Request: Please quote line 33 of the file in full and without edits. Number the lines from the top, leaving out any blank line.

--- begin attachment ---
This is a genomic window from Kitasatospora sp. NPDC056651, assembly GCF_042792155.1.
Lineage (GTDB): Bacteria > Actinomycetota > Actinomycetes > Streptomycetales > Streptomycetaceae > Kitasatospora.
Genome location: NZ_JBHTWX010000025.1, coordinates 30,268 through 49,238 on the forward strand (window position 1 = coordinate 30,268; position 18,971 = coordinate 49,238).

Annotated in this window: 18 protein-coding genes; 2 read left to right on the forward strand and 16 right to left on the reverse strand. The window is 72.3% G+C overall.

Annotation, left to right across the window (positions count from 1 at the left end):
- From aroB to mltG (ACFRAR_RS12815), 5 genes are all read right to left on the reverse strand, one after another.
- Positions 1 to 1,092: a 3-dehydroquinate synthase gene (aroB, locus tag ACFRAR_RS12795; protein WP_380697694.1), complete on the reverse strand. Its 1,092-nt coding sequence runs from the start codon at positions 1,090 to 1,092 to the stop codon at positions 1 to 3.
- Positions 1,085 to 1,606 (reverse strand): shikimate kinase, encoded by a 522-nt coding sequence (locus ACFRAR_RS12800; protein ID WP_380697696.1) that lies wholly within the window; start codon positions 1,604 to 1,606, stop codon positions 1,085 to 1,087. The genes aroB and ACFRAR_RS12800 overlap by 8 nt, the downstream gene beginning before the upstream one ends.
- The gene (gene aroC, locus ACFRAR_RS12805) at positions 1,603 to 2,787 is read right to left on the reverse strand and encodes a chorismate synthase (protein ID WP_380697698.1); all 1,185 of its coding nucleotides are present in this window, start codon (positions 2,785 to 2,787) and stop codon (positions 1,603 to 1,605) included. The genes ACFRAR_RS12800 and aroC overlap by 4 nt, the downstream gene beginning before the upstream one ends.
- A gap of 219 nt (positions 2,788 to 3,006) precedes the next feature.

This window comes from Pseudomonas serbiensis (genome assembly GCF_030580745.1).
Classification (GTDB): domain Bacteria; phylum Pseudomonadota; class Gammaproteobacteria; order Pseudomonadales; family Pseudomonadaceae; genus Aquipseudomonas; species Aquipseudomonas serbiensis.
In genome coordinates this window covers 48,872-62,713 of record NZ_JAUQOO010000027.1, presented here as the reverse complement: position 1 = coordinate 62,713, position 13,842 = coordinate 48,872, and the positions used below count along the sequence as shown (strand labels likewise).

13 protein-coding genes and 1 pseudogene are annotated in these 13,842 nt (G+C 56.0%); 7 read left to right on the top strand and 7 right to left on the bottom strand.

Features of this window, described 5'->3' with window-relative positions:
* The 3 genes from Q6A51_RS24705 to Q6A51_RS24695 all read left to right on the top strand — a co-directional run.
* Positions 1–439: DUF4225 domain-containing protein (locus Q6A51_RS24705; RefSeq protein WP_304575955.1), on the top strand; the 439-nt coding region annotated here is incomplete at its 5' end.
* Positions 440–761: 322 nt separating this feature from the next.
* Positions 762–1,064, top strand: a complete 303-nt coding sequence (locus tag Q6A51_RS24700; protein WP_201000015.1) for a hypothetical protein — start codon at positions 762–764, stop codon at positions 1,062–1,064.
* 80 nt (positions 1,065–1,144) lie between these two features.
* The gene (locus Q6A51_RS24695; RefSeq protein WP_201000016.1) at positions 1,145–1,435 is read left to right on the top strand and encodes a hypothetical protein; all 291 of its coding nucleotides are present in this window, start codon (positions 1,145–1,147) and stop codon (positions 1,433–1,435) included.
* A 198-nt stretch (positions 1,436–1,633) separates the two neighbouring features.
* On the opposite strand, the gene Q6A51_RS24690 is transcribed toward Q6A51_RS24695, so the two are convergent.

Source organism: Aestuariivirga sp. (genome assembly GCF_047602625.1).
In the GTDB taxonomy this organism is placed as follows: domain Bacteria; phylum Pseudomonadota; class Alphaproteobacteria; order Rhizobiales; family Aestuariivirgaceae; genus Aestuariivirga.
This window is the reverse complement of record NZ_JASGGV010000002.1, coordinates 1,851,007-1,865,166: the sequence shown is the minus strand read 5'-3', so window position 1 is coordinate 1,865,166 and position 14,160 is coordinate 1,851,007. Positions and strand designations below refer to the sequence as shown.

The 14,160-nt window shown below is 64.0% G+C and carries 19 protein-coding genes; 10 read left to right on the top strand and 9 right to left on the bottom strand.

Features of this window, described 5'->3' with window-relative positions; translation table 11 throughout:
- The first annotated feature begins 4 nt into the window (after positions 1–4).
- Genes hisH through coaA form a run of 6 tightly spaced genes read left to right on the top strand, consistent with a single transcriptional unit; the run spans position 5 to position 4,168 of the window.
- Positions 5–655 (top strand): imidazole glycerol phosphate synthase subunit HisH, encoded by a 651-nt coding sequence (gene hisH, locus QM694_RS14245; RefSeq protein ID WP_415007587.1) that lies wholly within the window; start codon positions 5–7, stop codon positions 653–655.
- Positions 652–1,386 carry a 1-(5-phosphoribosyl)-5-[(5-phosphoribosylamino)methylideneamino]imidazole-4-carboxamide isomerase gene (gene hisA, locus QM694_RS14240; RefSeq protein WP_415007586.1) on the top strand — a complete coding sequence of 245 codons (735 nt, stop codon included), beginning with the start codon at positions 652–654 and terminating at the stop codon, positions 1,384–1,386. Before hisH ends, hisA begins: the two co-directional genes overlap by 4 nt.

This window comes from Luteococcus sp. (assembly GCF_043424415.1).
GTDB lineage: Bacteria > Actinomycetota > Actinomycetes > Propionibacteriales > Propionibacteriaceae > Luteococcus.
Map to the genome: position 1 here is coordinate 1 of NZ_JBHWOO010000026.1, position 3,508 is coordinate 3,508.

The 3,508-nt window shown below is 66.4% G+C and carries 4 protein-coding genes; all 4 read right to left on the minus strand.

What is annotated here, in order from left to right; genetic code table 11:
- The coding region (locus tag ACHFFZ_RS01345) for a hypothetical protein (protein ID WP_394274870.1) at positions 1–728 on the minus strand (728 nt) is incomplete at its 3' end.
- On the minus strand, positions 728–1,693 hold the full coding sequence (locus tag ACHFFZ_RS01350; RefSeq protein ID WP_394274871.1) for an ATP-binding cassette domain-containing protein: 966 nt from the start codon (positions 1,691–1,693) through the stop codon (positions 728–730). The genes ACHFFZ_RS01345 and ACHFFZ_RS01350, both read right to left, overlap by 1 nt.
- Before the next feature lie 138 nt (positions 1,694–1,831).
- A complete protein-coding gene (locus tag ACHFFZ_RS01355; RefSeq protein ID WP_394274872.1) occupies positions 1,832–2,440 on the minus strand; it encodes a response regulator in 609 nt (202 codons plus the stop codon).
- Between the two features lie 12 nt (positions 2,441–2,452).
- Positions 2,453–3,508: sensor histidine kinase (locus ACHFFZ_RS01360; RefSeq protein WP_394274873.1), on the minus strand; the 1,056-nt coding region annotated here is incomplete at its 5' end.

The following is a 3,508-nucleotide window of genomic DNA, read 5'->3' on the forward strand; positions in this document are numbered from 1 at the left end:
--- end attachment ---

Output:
This window comes from Luteococcus sp. (assembly GCF_043424415.1).